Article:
Strategic in Outreach

posted Jul 19, 2016, 5:18 PM by Ginger Bowman
A voice from the cornfield says, "if you build it, they will come." Or, if you're doing college ministry, "if you feed them, they will come." But these days, it's just not that simple.  In our current culture, it takes more than good signs and free pizza to draw in a crowd of college students.  Before the students will come to the church, the church must go to the students.  Here's why:

Most students are cultural outsiders to the church.  They have not grown up in the church context. According to Barna Research, more than half of Millenials/Mosaics are unchurched.* The vocabulary, customs and social norms of church life are foreign and strange to them. In most cases, when we invite them to come to church, we are asking them to cross significant cultural barriers.          

Your invitation is one of many. Students are surrounded with invitations to be part of groups on campus, events to attend, causes to champion. It is not that they are uninterested. It is simply that they must filter out what is worth their time and what isn't. In this landscape our invitation to follow Jesus must be clear and to the point.  

 They need you to keep it simple. With so many things competing for their time and attention, so many different directions they could go, students need to hear the message clearly and simply. Most likely, they will not just come on their own out of curiosity. They need to hear what you are about, who Jesus is and why it matters. They need to know that following Jesus doesn't require allegiance to a particular political party, or a certain percentage of attendance at meetings or events. Inviting new students is a good thing, but we need to be intentional in our invitation and follow up.  We are inviting them into relationship with Jesus Christ; why wouldn't we want our message to be clear?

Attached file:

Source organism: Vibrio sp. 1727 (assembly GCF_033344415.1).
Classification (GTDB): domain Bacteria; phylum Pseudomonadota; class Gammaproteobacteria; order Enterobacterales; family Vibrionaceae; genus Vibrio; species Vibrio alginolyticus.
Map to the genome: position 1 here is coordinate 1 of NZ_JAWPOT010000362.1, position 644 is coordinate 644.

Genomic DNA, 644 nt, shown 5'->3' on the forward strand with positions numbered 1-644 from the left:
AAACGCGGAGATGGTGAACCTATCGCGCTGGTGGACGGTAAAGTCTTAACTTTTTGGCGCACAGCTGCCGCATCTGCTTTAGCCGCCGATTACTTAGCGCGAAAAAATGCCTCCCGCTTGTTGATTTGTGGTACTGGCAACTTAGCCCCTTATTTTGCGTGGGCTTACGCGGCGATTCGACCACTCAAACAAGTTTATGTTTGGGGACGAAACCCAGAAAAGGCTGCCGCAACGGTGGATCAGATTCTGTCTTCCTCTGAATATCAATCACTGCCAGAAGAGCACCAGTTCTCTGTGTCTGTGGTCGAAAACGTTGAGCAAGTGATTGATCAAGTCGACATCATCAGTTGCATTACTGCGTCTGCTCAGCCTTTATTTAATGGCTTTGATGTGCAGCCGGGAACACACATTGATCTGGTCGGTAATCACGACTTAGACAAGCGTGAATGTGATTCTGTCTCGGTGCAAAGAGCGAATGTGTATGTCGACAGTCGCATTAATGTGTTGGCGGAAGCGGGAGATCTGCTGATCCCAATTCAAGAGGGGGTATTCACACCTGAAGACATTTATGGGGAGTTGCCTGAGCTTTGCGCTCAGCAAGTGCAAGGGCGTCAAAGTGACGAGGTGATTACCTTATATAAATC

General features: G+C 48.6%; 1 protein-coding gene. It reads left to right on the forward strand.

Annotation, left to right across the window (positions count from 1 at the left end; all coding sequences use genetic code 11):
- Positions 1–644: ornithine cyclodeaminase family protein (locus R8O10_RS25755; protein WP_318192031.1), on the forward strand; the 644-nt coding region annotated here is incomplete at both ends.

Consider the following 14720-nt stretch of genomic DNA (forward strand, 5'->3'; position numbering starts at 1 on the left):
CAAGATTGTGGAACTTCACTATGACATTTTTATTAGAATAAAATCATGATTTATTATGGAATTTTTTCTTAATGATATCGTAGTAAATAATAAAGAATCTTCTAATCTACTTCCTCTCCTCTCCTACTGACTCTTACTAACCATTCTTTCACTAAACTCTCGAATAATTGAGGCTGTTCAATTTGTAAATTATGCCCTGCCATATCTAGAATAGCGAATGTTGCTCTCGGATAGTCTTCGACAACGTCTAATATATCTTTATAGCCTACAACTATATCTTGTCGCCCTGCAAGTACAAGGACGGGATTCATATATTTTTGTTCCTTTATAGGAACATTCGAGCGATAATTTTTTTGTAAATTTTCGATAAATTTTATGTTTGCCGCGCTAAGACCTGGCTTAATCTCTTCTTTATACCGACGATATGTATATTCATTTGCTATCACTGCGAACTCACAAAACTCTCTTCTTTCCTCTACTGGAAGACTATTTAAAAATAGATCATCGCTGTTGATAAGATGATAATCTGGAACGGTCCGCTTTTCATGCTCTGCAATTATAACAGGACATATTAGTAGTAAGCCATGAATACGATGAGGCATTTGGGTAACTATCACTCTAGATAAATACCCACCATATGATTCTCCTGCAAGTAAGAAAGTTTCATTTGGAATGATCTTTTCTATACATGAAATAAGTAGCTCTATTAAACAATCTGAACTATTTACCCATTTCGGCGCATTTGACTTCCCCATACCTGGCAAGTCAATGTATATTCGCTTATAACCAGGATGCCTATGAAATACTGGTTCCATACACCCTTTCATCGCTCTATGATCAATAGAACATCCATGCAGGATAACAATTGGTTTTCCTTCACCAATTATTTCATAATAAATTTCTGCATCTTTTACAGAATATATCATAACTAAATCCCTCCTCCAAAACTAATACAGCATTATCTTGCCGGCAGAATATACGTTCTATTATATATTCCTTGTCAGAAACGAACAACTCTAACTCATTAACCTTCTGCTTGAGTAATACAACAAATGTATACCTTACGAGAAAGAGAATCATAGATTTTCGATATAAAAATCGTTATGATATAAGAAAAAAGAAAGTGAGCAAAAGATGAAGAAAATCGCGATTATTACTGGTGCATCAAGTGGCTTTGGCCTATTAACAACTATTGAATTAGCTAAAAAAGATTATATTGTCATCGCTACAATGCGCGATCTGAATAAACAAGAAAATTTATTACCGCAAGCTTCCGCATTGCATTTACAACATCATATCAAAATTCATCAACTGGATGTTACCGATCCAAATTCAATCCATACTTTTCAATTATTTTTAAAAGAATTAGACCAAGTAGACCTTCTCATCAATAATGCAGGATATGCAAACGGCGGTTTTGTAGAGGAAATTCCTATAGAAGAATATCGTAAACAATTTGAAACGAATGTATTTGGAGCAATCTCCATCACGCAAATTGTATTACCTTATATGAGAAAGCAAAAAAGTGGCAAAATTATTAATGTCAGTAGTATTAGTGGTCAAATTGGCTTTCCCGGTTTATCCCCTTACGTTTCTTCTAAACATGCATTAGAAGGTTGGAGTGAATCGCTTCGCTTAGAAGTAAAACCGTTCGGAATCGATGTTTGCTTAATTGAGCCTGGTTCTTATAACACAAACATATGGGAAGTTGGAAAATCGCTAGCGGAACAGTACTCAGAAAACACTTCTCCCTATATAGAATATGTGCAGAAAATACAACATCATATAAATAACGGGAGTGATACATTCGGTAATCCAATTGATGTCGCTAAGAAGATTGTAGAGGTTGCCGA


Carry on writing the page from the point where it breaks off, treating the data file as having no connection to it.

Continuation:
In light of these things, how will you reach out to students more directly on your local campus or in your community?  Next week we will dive into some strategies.  In the mean time, we would love to hear your thoughts and perspectives. 
What's your plan for outreach? Encourage others who are just getting started by telling us about it on our
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